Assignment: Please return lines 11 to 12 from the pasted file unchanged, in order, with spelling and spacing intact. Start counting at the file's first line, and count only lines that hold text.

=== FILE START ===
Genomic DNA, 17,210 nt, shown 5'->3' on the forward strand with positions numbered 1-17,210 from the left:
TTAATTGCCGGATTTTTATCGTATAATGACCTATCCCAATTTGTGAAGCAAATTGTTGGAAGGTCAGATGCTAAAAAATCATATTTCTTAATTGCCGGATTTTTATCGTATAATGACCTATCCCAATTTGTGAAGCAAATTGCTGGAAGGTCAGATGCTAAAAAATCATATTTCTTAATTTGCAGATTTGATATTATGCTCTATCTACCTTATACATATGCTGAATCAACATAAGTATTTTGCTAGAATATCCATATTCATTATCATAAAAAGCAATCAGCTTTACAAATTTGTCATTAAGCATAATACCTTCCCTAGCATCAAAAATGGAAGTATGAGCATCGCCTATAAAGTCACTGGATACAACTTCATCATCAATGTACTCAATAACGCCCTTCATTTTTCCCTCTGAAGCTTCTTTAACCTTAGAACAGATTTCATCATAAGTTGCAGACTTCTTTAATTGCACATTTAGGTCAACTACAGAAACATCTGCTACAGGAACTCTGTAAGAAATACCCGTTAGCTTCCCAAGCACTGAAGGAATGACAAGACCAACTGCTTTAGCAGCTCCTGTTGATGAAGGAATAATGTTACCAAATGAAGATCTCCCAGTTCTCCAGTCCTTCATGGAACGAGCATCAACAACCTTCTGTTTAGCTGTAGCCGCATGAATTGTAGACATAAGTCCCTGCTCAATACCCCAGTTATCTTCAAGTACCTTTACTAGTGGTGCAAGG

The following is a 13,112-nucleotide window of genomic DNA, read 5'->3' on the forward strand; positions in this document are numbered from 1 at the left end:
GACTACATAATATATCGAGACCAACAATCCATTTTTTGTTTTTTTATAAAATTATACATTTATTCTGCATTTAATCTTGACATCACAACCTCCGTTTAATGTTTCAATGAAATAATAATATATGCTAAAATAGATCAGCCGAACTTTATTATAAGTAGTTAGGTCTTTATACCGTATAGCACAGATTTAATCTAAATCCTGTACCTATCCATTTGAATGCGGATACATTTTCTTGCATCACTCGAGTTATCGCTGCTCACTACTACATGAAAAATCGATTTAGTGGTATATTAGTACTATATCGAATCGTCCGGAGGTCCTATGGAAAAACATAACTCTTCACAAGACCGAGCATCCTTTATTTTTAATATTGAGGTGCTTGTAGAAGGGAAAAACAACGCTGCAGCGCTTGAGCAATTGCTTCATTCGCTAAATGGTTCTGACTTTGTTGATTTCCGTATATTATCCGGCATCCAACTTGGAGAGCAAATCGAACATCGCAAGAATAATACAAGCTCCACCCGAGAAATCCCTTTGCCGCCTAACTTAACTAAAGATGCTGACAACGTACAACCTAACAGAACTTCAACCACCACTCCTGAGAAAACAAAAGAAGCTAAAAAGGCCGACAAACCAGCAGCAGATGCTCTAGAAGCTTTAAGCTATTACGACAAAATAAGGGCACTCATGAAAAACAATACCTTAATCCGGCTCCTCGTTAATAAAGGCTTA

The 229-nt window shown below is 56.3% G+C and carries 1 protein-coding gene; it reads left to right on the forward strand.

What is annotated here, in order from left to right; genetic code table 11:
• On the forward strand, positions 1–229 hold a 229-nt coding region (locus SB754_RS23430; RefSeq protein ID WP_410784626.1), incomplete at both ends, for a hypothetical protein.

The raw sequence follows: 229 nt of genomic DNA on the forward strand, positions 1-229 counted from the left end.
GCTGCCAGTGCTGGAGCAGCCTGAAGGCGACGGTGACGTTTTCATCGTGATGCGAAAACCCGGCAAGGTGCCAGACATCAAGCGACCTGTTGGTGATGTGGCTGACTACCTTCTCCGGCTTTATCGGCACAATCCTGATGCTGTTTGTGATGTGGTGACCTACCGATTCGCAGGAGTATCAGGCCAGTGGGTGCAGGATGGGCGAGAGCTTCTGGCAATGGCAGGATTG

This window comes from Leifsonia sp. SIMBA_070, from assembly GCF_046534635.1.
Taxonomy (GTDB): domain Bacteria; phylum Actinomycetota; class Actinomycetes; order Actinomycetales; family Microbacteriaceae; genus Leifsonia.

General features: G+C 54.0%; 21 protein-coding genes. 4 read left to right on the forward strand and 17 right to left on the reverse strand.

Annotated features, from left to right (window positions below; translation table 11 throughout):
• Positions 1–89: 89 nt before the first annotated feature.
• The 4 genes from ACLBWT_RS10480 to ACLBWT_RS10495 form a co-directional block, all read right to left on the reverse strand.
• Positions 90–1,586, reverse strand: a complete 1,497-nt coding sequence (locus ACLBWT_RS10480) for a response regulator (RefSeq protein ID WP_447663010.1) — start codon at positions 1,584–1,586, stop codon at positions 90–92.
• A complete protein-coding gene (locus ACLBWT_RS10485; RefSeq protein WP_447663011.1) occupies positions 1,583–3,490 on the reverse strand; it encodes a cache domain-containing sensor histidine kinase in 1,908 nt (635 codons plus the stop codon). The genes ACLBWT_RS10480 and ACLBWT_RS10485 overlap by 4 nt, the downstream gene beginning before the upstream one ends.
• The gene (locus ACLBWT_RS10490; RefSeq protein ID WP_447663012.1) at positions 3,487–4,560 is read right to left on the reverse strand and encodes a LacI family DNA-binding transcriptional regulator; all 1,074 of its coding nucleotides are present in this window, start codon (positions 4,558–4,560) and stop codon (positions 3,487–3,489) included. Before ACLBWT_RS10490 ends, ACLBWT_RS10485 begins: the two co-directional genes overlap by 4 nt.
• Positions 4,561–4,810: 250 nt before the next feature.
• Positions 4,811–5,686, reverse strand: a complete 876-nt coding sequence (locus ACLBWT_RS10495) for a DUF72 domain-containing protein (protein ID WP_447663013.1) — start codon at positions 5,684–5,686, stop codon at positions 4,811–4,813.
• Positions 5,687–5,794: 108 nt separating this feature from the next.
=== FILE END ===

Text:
Taxonomy (GTDB): domain Bacteria; phylum Actinomycetota; class Actinomycetes; order Actinomycetales; family Microbacteriaceae; genus Leifsonia.

General features: G+C 54.0%; 21 protein-coding genes. 4 read left to right on the forward strand and 17 right to left on the reverse strand.